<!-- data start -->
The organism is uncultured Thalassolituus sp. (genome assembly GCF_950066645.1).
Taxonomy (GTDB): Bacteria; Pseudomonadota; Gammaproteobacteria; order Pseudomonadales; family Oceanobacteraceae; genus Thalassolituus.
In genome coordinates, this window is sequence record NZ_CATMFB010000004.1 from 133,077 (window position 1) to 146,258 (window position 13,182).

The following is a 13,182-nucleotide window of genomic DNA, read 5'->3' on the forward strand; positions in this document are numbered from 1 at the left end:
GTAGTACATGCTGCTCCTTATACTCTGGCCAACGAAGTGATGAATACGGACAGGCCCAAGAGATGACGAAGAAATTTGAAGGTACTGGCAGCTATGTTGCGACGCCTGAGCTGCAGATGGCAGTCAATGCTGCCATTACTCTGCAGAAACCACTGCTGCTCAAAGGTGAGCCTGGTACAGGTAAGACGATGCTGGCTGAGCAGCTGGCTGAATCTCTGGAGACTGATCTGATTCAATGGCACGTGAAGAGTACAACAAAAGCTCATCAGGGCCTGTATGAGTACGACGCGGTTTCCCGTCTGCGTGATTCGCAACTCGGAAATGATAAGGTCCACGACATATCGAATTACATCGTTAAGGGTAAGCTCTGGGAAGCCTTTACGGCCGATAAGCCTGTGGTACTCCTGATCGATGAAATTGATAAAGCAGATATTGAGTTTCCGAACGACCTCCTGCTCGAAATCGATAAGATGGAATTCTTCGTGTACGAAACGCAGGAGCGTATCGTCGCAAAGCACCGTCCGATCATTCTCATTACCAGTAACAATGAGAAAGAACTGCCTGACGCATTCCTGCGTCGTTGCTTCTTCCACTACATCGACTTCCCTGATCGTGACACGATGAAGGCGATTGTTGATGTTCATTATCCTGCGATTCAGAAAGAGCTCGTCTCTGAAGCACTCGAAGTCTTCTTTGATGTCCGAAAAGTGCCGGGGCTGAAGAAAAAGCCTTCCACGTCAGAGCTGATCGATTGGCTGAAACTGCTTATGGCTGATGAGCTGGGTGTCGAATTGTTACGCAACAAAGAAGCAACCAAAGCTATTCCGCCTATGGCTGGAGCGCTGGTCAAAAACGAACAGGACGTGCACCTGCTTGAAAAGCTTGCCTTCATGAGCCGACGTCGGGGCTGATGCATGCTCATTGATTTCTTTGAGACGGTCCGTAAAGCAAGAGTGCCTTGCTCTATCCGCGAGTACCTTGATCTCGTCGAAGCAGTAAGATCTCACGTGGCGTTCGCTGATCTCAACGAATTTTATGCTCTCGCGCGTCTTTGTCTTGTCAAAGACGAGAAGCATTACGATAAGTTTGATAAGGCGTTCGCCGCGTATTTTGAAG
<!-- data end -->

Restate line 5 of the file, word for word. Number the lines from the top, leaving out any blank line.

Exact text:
GTAGTACATGCTGCTCCTTATACTCTGGCCAACGAAGTGATGAATACGGACAGGCCCAAGAGATGACGAAGAAATTTGAAGGTACTGGCAGCTATGTTGCGACGCCTGAGCTGCAGATGGCAGTCAATGCTGCCATTACTCTGCAGAAACCACTGCTGCTCAAAGGTGAGCCTGGTACAGGTAAGACGATGCTGGCTGAGCAGCTGGCTGAATCTCTGGAGACTGATCTGATTCAATGGCACGTGAAGAGTACAACAAAAGCTCATCAGGGCCTGTATGAGTACGACGCGGTTTCCCGTCTGCGTGATTCGCAACTCGGAAATGATAAGGTCCACGACATATCGAATTACATCGTTAAGGGTAAGCTCTGGGAAGCCTTTACGGCCGATAAGCCTGTGGTACTCCTGATCGATGAAATTGATAAAGCAGATATTGAGTTTCCGAACGACCTCCTGCTCGAAATCGATAAGATGGAATTCTTCGTGTACGAAACGCAGGAGCGTATCGTCGCAAAGCACCGTCCGATCATTCTCATTACCAGTAACAATGAGAAAGAACTGCCTGACGCATTCCTGCGTCGTTGCTTCTTCCACTACATCGACTTCCCTGATCGTGACACGATGAAGGCGATTGTTGATGTTCATTATCCTGCGATTCAGAAAGAGCTCGTCTCTGAAGCACTCGAAGTCTTCTTTGATGTCCGAAAAGTGCCGGGGCTGAAGAAAAAGCCTTCCACGTCAGAGCTGATCGATTGGCTGAAACTGCTTATGGCTGATGAGCTGGGTGTCGAATTGTTACGCAACAAAGAAGCAACCAAAGCTATTCCGCCTATGGCTGGAGCGCTGGTCAAAAACGAACAGGACGTGCACCTGCTTGAAAAGCTTGCCTTCATGAGCCGACGTCGGGGCTGATGCATGCTCATTGATTTCTTTGAGACGGTCCGTAAAGCAAGAGTGCCTTGCTCTATCCGCGAGTACCTTGATCTCGTCGAAGCAGTAAGATCTCACGTGGCGTTCGCTGATCTCAACGAATTTTATGCTCTCGCGCGTCTTTGTCTTGTCAAAGACGAGAAGCATTACGATAAGTTTGATAAGGCGTTCGCCGCGTATTTTGAAG